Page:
Thursday, June 7, 2007

What's My Motivation?

Good god, did you read this article? It's phenomenal what authors put themselves through. And with what horribly unrealistic expectations!

(Ok, ok, you're thinking back to some of my posts and thinking, "Phenomenal what we put ourselves through?" And while my social life may be in the toilet, and I may have gained some weight since taking this job, and there may be better-paid sanitation workers... crap, what was my point? Oh yeah. At least I don't find myself wandering around with just one shoe on like a crazy person. My crazy job makes me happy, and I can at least maintain the appearance of sanity.)

Anyway, this is about how crazy you people are. So, so many people seem to decide to become authors because they have the wrong idea about what's going to happen.
Not "You've got the wrong end of the stick."
More like, "That's not the stick. You're holding a tree snake."

Let's dispel some of these ideas.

1. It's easy!
While it is perfectly true that there are abominably written books out there which make it seem like damn near anyone can get published, I think a great many people are looking at children's picture books and thinking, "That's short! I can write short! I'll write a children's book the next time I sit down!" And I have a sneaking suspicion that many of the slush manuscripts I see are written in the bathroom.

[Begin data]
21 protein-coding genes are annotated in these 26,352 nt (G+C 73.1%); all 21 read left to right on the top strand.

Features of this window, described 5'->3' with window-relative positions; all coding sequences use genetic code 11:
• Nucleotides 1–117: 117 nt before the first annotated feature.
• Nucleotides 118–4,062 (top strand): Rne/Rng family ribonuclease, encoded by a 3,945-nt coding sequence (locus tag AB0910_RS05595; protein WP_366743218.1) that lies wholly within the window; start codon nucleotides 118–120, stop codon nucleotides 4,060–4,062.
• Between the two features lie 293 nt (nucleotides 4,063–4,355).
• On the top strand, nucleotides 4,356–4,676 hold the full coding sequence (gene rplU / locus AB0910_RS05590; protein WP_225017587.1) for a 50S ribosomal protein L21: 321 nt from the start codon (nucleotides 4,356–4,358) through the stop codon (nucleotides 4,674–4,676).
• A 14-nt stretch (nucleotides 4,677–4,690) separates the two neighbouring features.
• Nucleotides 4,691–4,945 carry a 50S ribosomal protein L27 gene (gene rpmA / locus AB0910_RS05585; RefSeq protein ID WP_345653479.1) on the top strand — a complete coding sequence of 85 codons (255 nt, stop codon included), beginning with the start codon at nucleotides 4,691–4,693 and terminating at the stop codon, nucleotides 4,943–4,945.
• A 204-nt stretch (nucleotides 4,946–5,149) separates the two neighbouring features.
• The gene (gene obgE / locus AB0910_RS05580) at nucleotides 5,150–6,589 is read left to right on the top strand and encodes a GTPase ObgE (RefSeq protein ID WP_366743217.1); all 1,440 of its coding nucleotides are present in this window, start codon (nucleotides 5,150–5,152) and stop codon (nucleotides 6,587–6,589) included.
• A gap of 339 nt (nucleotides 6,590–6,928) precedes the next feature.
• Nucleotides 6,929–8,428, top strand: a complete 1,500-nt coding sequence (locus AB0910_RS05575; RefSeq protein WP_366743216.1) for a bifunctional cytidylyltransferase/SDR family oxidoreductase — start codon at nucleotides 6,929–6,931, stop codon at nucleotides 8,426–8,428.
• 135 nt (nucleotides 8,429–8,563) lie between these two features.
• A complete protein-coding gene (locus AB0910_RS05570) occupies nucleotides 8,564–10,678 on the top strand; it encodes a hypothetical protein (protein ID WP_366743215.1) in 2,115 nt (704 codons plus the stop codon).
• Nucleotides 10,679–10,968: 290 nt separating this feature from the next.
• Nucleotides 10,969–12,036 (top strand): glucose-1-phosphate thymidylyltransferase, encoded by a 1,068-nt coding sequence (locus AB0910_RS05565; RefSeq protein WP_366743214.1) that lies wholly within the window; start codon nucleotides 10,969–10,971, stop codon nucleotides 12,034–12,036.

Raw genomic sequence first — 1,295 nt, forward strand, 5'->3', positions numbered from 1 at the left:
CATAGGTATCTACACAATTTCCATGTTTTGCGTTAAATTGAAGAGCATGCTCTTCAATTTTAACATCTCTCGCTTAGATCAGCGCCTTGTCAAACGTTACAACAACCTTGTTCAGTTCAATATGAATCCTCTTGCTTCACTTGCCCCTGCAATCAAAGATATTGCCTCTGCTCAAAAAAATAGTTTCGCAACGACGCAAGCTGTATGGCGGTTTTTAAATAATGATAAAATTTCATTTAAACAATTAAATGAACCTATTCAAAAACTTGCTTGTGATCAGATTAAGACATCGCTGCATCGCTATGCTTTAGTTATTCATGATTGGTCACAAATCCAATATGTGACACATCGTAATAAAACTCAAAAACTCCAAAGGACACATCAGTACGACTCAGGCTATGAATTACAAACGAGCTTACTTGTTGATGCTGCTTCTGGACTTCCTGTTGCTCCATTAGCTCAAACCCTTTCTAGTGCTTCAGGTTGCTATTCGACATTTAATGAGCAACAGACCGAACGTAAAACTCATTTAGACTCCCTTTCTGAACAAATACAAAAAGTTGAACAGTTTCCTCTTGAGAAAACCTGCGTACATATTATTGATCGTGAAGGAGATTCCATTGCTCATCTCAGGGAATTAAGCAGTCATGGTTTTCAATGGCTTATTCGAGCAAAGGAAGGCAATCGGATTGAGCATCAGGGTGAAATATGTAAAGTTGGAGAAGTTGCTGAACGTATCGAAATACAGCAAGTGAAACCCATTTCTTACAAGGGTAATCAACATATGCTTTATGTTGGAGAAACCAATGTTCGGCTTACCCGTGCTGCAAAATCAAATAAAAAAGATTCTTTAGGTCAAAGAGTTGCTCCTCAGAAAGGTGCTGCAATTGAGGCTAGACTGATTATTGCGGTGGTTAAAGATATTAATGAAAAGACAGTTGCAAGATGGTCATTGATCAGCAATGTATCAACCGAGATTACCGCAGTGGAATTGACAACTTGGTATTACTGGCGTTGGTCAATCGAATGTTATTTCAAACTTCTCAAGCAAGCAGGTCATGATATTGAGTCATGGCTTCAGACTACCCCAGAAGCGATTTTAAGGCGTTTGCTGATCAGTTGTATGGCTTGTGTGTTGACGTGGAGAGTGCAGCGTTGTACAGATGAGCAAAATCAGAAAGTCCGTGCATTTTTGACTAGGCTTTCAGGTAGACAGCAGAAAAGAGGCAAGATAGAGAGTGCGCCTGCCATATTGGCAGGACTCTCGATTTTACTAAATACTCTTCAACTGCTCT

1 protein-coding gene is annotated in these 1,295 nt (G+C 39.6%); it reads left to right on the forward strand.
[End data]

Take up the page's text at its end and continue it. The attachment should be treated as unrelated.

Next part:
2. I'll be rich!
You aren't going to get rich. You aren't even going to make a living at this. You'll be among the lucky few if you get enough money out of your book to buy an economy car.

3. I'll be famous!
Celebrities are not going to rally around your book. There will be no groundswell of support from consumers. Awards committees will refer to you as, "Who?"

No, neither sloth nor greed nor vanity shall make you a happy author. (Nor anger, gluttony, or envy. Not sure about lust.)

Lookit. There's just one reason why anyone should subject themselves to authorhood. Because you've written something that you love. If, at the end of all the hoopla, very few people read your book, or it gets terrible reviews, or it never even gets published, you should still be holding something that makes you happy. It's just not worth it otherwise.